This past summer, New York University partnered with School District 1 to support the academic learning needs of its student population and created a web site that supported at-home learning experiences with families. This fall, we have asked our partner schools how to best support their needs in and out of classrooms, rather than start from the student teacher/mentor teacher ratio. In other words, we asked, “What can we do to support their efforts to ensure greater equity in access to distance learning rather than how many student teachers can they host?” We are ready to support existing distance-learning experiences with our students working with school educators to enable focused small-group instruction in asynchronous and synchronous modes (e.g., special education majors supporting individualization and differentiation of students with IEPs in smaller environments; targeted support for multilingual learners; science majors supporting online simulations with small groups in lieu of live labs; music majors leading break-out sessions in instrumental and vocal practice, guided interactive read-alouds; math sessions with online manipulatives, etc.) We are ready to support the inclusion of students with disabilities and language needs in daily instruction. We are ready to support the integration of fine and performing arts into a curriculum that is struggling to find ways and means to do so. Our students are ready to serve school wide, and not just in their specified area. They can provide an important support in maintaining open lines of communication with parents/guardians.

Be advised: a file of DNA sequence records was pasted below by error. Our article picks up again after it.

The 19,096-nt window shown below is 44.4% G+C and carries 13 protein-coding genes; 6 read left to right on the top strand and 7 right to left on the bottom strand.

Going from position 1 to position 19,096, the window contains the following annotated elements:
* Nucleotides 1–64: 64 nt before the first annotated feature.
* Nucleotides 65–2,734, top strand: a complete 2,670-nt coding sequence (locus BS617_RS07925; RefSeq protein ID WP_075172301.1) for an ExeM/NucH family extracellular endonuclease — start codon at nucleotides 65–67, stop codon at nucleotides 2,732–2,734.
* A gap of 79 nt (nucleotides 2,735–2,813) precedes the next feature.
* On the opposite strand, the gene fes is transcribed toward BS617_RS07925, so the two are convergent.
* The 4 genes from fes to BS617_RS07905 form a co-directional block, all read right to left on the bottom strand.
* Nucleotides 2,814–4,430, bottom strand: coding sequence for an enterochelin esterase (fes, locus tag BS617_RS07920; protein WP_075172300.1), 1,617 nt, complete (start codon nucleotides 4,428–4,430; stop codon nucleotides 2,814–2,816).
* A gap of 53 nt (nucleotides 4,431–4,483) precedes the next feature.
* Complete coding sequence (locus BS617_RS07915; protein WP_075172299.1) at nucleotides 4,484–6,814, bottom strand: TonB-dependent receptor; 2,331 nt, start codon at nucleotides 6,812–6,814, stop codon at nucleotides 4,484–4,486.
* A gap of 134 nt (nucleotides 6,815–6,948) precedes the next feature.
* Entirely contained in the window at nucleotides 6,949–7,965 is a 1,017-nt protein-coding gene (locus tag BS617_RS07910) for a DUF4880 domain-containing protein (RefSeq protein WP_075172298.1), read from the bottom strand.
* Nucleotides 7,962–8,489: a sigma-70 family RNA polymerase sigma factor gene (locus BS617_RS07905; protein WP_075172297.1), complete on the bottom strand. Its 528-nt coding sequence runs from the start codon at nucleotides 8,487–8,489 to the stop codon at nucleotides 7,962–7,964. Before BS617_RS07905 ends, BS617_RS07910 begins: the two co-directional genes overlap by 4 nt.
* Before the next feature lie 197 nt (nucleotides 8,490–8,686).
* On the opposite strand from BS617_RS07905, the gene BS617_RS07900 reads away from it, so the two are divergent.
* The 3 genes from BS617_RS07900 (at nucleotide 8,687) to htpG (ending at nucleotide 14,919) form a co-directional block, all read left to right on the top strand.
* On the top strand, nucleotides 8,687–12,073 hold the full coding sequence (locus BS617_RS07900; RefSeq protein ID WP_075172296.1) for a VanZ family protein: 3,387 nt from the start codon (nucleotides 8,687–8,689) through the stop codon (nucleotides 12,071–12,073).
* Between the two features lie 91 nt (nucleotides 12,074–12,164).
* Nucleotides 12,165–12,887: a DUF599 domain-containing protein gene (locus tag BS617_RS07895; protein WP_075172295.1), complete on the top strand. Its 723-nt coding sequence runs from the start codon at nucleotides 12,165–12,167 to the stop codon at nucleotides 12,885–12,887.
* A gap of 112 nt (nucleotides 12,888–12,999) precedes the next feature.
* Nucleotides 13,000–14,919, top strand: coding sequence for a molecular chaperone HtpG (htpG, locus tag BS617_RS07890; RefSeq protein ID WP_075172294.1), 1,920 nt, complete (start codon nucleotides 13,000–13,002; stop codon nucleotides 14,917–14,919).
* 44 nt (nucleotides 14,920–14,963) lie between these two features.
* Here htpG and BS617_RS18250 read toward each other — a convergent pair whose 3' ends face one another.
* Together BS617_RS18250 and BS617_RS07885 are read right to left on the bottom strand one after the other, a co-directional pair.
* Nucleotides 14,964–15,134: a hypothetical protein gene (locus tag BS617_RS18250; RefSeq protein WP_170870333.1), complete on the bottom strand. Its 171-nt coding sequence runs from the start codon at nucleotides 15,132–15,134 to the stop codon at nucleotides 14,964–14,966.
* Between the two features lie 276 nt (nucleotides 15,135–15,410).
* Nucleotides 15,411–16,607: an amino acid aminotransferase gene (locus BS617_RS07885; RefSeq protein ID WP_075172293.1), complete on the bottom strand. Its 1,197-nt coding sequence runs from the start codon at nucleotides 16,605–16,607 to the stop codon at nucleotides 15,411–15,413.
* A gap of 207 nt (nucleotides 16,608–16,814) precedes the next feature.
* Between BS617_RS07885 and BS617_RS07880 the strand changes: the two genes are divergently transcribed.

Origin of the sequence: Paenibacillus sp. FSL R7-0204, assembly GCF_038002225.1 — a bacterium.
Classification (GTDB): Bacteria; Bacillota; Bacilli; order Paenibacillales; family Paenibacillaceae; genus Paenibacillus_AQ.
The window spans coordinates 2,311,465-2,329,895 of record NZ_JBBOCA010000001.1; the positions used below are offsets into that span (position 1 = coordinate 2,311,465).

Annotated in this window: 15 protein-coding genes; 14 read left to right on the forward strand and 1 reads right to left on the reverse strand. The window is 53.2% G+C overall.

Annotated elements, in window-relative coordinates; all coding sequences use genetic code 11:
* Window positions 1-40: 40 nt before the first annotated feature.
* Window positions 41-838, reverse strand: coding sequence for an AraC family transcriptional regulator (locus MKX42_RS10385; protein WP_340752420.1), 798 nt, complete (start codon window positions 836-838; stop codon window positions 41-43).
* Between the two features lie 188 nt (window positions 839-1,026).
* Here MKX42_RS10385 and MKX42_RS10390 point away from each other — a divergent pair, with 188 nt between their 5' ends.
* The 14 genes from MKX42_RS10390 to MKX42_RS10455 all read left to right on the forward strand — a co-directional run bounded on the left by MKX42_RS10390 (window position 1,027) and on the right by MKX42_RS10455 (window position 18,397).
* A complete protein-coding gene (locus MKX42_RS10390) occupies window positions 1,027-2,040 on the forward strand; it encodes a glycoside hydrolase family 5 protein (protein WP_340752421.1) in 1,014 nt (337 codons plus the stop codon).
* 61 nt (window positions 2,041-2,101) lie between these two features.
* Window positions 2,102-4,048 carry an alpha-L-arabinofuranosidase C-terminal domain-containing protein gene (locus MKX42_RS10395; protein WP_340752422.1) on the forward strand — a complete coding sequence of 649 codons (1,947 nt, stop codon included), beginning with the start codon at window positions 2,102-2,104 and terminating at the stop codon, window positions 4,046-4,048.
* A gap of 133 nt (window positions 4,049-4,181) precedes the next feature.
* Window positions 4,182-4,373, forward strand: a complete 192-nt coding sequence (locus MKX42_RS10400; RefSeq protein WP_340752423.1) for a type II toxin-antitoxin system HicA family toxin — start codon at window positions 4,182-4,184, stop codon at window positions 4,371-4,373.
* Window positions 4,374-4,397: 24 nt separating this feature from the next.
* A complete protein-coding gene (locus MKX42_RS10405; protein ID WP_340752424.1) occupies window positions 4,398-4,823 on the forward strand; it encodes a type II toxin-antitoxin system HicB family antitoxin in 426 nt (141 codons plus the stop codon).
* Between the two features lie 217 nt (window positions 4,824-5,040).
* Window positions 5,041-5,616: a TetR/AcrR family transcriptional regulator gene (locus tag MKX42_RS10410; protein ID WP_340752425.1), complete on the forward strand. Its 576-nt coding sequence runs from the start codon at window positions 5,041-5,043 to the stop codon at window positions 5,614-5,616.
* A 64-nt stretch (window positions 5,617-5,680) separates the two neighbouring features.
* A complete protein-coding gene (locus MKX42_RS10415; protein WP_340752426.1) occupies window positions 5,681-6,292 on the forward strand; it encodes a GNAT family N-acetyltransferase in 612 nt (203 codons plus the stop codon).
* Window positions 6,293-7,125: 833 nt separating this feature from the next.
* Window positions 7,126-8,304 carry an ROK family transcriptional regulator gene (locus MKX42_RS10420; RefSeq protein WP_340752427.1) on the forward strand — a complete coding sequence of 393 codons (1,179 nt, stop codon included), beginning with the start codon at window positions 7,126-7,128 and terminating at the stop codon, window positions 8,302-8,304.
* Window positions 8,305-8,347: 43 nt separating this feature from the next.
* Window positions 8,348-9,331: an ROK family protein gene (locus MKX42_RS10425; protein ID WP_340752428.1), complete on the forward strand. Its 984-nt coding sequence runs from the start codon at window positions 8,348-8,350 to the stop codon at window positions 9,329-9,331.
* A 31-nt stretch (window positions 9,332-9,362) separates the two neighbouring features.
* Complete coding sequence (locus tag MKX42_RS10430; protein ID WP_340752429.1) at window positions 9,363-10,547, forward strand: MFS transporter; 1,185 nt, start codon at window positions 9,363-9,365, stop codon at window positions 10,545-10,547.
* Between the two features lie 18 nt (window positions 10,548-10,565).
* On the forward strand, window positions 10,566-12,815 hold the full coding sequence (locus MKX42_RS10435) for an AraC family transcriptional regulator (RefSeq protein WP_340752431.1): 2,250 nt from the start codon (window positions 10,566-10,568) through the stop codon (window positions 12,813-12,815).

We appreciate that the NYCDOE has made efforts to help schools integrate pre-service candidates into their learning and communication systems, but the required fingerprinting process that allows initial access to school learning environments is still fraught with obstacles that negate the inclusion of the very same candidates. Many candidates do not currently reside in NYC and the requirement to be fingerprinted in person by the NYCDOE ignores the reality of university on-line instruction this fall with many students not present locally. In addition, international students who do not yet have a Social Security number have an even greater hurdle in completing fingerprinting.

We applaud the initiative of District 2 to partner with a number of teacher education programs to support specific schools, and we hope to continue our partnership with District 1. However, we worry that the lack of a wider effort by the NYCDOE in collaboration with its university partners will leave out traditionally marginalized communities in areas of the city that do not have a history of partnership with universities. Why not engage its administrators in formalizing partnerships between each district and university partners? Considering the continued uncertainty surrounding the choice of blended vs fully remote and the unknown aspect of when the COVID concerns will end, would schools not benefit from a collaborative approach with university partners to strategically coordinate distance-learning experiences? Would we not be able to better support home communities in the learning process if schools and universities collaborated on the balance of synchronous and synchronous instruction in and out of virtual school environments?

We invite the City and the NYCDOE to tap into and maximize all the available resources to explore how to best re-open its schools and ensure continued learning and to help bridge the equity gaps across home communities. In the past, the NYCDOE created shared spaces to partner with the teacher education programs in the city. We ask that the NYCDOE not only re-initiate The Teacher Preparation Partnership where teacher education programs across the city would communicate directly with DOE, but that go beyond and create a forum to join forces and collaboratively craft and adopt strategies for new circumstances.

Thank you again for the opportunity to testify. I would be happy to answer any additional questions the Committees may have. (Please contact Konstantine Tettonis, NYU Government Affairs, kt1249@nyu.edu.)